RSA offers token replacement after Lockheed attacks
SecurID token replacement has been reserved for customers "focused on protecting intellectual property and corporate networks."
RSA has offered to replace certain users' SecurID tokens following significant attacks on the security firm in March.
The company also admitted yesterday the SecurID data taken during the breaches had been used in an attack on US defence supplier Lockheed Martin.
"On Thursday 2 June 2011, we were able to confirm that information taken from RSA in March had been used as an element of an attempted broader attack on Lockheed Martin, a major US government defence contractor," said Art Coviello, executive chairman of RSA, in an open letter.
"We recognise that the increasing frequency and sophistication of cyber attacks generally, and the recent announcements by Lockheed Martin, may reduce some customers' overall risk tolerance."
RSA offered token replacement to those customers "with concentrated user bases typically focused on protecting intellectual property and corporate networks."
"We will continue to work with all customers to assess their unique risk profiles and user populations and help them understand which options may be most effective and least disruptive to their business and their users," Coviello said.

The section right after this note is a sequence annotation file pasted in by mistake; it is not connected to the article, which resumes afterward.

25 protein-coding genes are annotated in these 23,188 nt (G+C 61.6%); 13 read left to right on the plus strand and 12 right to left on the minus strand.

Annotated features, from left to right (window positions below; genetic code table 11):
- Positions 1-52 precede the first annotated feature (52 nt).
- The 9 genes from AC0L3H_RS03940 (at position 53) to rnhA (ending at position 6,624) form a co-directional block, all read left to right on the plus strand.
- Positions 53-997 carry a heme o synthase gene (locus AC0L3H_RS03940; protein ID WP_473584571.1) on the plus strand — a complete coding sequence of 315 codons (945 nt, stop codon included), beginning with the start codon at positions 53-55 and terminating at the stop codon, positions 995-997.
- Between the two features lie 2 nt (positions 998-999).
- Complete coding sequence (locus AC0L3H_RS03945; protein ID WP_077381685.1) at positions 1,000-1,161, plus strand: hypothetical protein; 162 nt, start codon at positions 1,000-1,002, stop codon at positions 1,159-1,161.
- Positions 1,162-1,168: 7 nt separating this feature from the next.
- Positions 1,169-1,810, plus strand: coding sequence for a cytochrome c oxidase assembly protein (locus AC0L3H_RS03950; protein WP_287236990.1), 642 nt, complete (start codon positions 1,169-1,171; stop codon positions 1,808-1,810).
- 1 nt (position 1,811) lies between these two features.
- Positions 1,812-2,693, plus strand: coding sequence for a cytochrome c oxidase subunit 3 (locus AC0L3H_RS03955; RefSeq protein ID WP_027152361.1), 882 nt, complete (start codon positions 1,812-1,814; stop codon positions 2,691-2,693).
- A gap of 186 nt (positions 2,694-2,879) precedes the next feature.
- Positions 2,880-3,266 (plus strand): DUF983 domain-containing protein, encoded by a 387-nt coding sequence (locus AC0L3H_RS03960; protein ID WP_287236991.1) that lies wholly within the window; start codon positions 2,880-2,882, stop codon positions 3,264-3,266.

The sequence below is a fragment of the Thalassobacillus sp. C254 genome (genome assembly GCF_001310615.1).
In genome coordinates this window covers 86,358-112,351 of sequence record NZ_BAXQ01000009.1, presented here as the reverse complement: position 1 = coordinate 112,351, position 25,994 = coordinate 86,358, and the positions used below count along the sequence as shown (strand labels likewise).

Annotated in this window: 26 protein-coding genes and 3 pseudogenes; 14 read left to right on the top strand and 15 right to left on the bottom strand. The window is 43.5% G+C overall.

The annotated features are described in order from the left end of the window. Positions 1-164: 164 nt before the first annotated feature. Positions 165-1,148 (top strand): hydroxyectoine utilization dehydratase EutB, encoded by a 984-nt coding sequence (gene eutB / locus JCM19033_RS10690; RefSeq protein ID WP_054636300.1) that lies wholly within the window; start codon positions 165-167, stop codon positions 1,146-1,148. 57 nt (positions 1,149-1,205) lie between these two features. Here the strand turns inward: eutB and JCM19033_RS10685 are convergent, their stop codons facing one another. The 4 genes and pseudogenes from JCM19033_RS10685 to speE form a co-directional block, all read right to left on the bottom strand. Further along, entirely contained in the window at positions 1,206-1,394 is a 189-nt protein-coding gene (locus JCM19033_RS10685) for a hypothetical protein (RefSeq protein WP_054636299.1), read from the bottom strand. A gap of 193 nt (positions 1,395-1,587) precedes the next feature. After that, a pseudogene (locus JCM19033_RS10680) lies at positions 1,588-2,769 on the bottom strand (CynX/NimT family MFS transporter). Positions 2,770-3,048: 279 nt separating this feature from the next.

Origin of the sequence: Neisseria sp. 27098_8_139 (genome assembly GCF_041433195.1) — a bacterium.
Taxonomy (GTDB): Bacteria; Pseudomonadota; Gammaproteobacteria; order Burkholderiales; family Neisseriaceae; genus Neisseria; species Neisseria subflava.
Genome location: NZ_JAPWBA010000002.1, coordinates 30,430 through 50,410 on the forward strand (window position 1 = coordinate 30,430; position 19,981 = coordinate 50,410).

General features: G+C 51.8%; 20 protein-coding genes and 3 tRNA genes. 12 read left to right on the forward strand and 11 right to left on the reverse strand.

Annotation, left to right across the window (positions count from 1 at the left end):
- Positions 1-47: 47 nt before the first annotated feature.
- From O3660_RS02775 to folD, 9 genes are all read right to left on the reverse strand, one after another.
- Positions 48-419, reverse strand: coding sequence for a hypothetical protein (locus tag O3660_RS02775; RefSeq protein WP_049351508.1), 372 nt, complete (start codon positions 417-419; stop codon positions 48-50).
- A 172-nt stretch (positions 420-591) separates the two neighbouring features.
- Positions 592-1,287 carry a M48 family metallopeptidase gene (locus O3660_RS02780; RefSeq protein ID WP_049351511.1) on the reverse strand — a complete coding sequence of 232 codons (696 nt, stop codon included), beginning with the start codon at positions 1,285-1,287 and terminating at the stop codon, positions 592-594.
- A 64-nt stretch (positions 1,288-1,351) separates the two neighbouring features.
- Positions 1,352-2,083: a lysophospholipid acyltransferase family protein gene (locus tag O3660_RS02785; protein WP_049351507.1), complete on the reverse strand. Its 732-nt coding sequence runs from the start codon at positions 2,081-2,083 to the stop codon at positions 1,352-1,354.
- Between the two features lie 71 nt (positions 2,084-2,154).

For anyone who thought tokens might be on their way out as a two-factor authentication mechanism, RSA appeared to disagree.
"We will continue to invest heavily in both our SecurID and our risk-based authentication technologies," Coviello added.
"We believe that SecurID is the most powerful multi-factor authentication solution in the industry."
RSA's confirmation of the information used in the attempt on Lockheed came after much speculation duplicates of the SecurID tokens were used in the attack.
Rick Moy, president and chief executive (CEO) of NSS Labs, claimed Lockheed had long enough to change its tokens following the strike on RSA.
"Lockheed had slightly over two months from the time that EMC notified them and other RSA SecurID customers about their breach," Moy said in a blog post.
"Based upon their remediation actions for this breach, Lockheed Martin's senior executives chose to do very little about the compromised SecurID token technology in spite of many warnings issued by security specialists about the potential aftereffects of the RSA attack."
At the time of publication, Lockheed had not offered IT PRO a response to Moy's criticisms.
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